A comprehensive cyber security training program goes far in securing systems and keeping employees aware of the latest threats. “One of our clients using cyber security training saw a significant reduction in employees opening phishing emails from 22% to 2% in only 2 months. This is lower than the industry average of 19.3%. Training has made a huge impact on the organizations we work with.” - CoreTech
With the increased adoption of digital technologies, it’s easier for hackers to carry out ransomware attacks. All they have to do is send a phishing email to a victim’s system and wait for someone to open it. Without knowing how to differentiate between genuine and unauthorized sources, uneducated users click the malicious links and enable the ransomware to lock the system.
Ransomware education is what can counter this growing problem of cyber security attacks. It involves training your employees about the different types of malware, the best practices to identify them, and, if detected, what steps to take. It keeps your workforce updated with emerging ransomware trends and reduces the chances of a breach.
What are the Cyber Security Risks of an Uneducated Workforce?
Every day attackers are coming up with new strategies to hack into your systems. Their strategies evolve and grow in sophistication, making them increasingly more difficult to detect.
What is even more alarming is that 95% of successful ransomware attacks are due to human error, making cyber crime one of the biggest concerns for most organizations.
Hackers have different tactics to compromise a system. Common cyber crimes include:
- DDoS Attacks - overwhelming a site with high traffic to make it unavailable or shut it down.
- Botnets - attackers using compromised systems (called botnets) to send spam or infect other systems.
- Identify Theft - gaining access to a user’s personal information to get system passwords, bank accounts or any other personal account.
- Social Engineering - attempting to win a user’s confidence by directly contacting them through email/phone. Criminals will gather as much information from the user as possible and then try to access their secured accounts.
- Phishing - sending an email asking the user to download an attachment or click on a link. The email is designed to look like it’s from a recognized source to make it seem less suspicious.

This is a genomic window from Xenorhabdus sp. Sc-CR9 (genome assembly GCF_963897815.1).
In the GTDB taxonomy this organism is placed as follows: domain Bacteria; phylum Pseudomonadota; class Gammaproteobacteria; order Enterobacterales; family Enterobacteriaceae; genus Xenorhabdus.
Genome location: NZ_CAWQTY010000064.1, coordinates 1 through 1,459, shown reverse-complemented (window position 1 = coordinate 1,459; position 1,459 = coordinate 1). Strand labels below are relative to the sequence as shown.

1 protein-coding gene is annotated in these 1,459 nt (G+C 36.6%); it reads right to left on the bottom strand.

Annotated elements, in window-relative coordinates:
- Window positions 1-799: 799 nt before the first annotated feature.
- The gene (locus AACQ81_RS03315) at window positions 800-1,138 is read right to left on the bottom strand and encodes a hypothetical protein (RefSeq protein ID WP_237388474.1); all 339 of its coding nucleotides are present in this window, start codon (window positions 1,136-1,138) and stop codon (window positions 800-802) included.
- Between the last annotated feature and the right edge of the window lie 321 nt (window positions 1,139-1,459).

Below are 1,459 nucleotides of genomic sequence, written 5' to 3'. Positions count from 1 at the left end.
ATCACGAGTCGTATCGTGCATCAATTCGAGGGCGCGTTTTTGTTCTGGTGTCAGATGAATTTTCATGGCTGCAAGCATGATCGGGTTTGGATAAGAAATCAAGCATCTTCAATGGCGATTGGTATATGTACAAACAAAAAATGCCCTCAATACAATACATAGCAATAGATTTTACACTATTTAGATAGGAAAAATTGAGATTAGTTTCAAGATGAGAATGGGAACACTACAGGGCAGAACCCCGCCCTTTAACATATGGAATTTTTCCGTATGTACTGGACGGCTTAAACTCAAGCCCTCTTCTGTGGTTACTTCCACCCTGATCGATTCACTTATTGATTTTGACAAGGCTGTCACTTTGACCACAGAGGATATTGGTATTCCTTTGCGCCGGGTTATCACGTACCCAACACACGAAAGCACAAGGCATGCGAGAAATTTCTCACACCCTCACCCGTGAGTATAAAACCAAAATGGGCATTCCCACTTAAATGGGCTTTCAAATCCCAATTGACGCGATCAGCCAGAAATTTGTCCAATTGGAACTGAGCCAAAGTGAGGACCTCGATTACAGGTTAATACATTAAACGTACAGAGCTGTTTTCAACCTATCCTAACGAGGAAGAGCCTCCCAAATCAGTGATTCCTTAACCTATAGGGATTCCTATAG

Out of all attacks in 2020, 54% of ransomware attacks were carried out through spam or phishing emails. Unfortunately, most companies have no systems or cyber security practices in place that can filter every malicious email. This results in employees unknowingly opening emails that may look trustworthy but in reality are phishing emails.
Ransomware actors know about this lack of knowledge and they use it to their advantage, sending phishing emails every day.
Ransomware attacks have increased 435% from 2019 to 2020. As a result, organizations continue to pay thousands of dollars as ransom payments. What is more alarming is that even after paying the full ransom, organizations fail to get all their data back.
Educating The Workforce
The rapid pace at which technology is evolving has made business processes efficient and mobile. Employees are increasingly using technology to automate processes, schedule activities, get access to real-time updates, communicate faster and so on. While technology is helping transform the way work gets done, it also needs to remain secure.
For this, you need to have a cyber security training program in place. The training should help your employees identify potential threats, and let them know what actions to take if they click on something they shouldn’t have. Educating your employees can help prevent future breaches at your organization.